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Hillsborough Disaster Was Foreseeable, Says Report; Cameron Apologises

Posted on the 13 September 2012 by Periscope @periscopepost

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The background

A report examining the Hillsborough disaster at the FA Cup semi-final in Sheffield in 1989, when 96 fans were crushed to death, found that authorities failed the victims, and tried to put the blame onto football supporters. Prime Minister David Cameron has apologised, fully and unequivocally, to the victims’ families, and to those that survived.

The Hillsborough Independent Panel found that 41 of the dead could have survived if they’d had proper care. The authorities reacted too slowly; hundreds of statements by police officers were altered by South Yorkshire Police; only one ambulance was allowed onto the pitch. More than 450,000 pages of documents were examined by the panel, showing that police took alcohol samples from the dead, and tried to smear their reputations. Families applauded as the findings were read out: some of those dead had “reversible asphyxia”, whilst the club had hosted the match without meeting minimum safety standards. Previously, the official viewpoint was that everybody was already dead by 3.15pm; this has now been shown to be arbitrary, and that many were still alive after this point. Ultimately, the disaster was “foreseeable.”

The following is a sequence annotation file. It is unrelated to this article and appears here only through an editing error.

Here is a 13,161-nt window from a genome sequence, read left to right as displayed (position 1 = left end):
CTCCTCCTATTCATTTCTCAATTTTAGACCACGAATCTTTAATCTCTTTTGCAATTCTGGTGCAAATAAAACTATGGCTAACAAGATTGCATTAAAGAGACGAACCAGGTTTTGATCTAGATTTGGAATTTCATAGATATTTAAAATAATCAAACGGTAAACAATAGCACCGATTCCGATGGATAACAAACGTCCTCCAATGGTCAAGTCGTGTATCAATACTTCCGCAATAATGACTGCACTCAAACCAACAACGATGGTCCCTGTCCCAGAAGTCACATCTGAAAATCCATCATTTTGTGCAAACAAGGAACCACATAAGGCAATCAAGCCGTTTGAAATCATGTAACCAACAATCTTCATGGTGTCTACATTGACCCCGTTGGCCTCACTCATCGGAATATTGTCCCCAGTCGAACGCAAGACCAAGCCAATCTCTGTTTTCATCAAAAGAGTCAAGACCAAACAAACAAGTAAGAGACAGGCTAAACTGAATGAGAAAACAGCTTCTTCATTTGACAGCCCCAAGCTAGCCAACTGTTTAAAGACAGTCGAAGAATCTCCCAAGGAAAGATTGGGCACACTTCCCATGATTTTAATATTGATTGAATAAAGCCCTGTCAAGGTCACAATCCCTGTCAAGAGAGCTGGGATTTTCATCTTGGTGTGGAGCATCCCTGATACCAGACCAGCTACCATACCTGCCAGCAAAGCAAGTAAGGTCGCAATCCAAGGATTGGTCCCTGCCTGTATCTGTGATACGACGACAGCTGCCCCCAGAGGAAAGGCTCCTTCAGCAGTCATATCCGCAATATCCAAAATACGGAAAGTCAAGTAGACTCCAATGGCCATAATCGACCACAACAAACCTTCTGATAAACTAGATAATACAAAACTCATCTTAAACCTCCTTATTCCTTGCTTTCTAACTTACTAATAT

Meanwhile, The Sun has apologised for carrying false reports after the tragedy, including claims that some Liverpool fans urinated on police officers, or had stolen from the dead. Commentators are welcoming the findings and their exposure of a huge official cover up, and look towards prosecution of those responsible.

“The truth is out today, justice starts tomorrow,” said Trevor Hicks of the Hillsborough Families Support Group, quoted on The Independent.

A great day for Liverpool

Alan Hansen, who was a player at Hillsborough, said on The Telegraph it was “impossible not to feel emotional.” What the report meant to the families was “clear … tears do come to your eyes when you sense their renewed vigour and hope balanced by the enduring feelings of loss, pain, and, no doubt, fury.” The families thought the British establishment had failed them, but they carried on. This was “a great day for Liverpool as a city and football club.”

No closure till guilty are arraigned

James Lawson, who watched the disaster, said in The Belfast Telegraph that there was a time when he thought “the raw anger that was locked into the families of the victims” “would never go away.” You can’t “move on when you know you will never be able to calm the rage inside you.” The apology isn’t “closure”, because that won’t happen “until the guilty are arraigned.” What drove the fury was “the appalling sense that the meaning of their relatives’ lives had been so easily brushed aside by an uncaring establishment.” Now the air is “that much clearer.”

Let’s hope it leads to greater openness

The Hillsborough disaster, said Tim Newburn on The Guardian, “changed British football for ever,” leading to football stadiums being overhauled. We should now “change our view of football fans … No longer should it be possible for the specter of hooliganism” to attach to them. Those rumours on “innocent people” can be seen as “dreadful slurs” once and for all. Now that these documents have been released, justice can be done – and if it “leads to greater openness in some other corners of public life, then that would indeed be a fine legacy.”

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